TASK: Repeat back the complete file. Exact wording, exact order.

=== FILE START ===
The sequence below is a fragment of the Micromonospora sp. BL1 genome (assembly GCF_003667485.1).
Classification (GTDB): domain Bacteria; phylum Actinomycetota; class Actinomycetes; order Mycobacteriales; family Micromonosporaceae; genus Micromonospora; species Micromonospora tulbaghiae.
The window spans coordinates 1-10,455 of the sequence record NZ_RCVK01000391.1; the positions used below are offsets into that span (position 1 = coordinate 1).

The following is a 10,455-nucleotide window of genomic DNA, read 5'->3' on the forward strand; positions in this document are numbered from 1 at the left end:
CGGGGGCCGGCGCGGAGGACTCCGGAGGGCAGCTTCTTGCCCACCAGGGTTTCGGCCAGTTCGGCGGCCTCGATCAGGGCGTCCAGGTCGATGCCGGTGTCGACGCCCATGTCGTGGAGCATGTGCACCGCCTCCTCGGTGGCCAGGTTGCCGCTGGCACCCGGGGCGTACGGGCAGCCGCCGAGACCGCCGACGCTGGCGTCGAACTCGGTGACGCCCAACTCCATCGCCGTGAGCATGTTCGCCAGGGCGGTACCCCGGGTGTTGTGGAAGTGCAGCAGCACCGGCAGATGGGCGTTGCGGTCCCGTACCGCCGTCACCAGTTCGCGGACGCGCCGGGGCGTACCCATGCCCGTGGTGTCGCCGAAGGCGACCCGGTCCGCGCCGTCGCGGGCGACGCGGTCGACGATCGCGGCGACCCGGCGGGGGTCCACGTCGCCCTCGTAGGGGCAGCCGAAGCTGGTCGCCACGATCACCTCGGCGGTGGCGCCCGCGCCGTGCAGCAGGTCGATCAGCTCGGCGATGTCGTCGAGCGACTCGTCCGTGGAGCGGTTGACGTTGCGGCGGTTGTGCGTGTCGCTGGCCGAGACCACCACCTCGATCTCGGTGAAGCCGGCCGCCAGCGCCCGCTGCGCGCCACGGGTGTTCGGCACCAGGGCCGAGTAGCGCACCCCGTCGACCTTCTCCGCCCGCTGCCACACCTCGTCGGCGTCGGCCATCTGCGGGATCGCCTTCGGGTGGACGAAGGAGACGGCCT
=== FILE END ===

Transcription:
The sequence below is a fragment of the Micromonospora sp. BL1 genome (assembly GCF_003667485.1).
Classification (GTDB): domain Bacteria; phylum Actinomycetota; class Actinomycetes; order Mycobacteriales; family Micromonosporaceae; genus Micromonospora; species Micromonospora tulbaghiae.
The window spans coordinates 1-10,455 of the sequence record NZ_RCVK01000391.1; the positions used below are offsets into that span (position 1 = coordinate 1).

The following is a 10,455-nucleotide window of genomic DNA, read 5'->3' on the forward strand; positions in this document are numbered from 1 at the left end:
CGGGGGCCGGCGCGGAGGACTCCGGAGGGCAGCTTCTTGCCCACCAGGGTTTCGGCCAGTTCGGCGGCCTCGATCAGGGCGTCCAGGTCGATGCCGGTGTCGACGCCCATGTCGTGGAGCATGTGCACCGCCTCCTCGGTGGCCAGGTTGCCGCTGGCACCCGGGGCGTACGGGCAGCCGCCGAGACCGCCGACGCTGGCGTCGAACTCGGTGACGCCCAACTCCATCGCCGTGAGCATGTTCGCCAGGGCGGTACCCCGGGTGTTGTGGAAGTGCAGCAGCACCGGCAGATGGGCGTTGCGGTCCCGTACCGCCGTCACCAGTTCGCGGACGCGCCGGGGCGTACCCATGCCCGTGGTGTCGCCGAAGGCGACCCGGTCCGCGCCGTCGCGGGCGACGCGGTCGACGATCGCGGCGACCCGGCGGGGGTCCACGTCGCCCTCGTAGGGGCAGCCGAAGCTGGTCGCCACGATCACCTCGGCGGTGGCGCCCGCGCCGTGCAGCAGGTCGATCAGCTCGGCGATGTCGTCGAGCGACTCGTCCGTGGAGCGGTTGACGTTGCGGCGGTTGTGCGTGTCGCTGGCCGAGACCACCACCTCGATCTCGGTGAAGCCGGCCGCCAGCGCCCGCTGCGCGCCACGGGTGTTCGGCACCAGGGCCGAGTAGCGCACCCCGTCGACCTTCTCCGCCCGCTGCCACACCTCGTCGGCGTCGGCCATCTGCGGGATCGCCTTCGGGTGGACGAAGGAGACGGCCT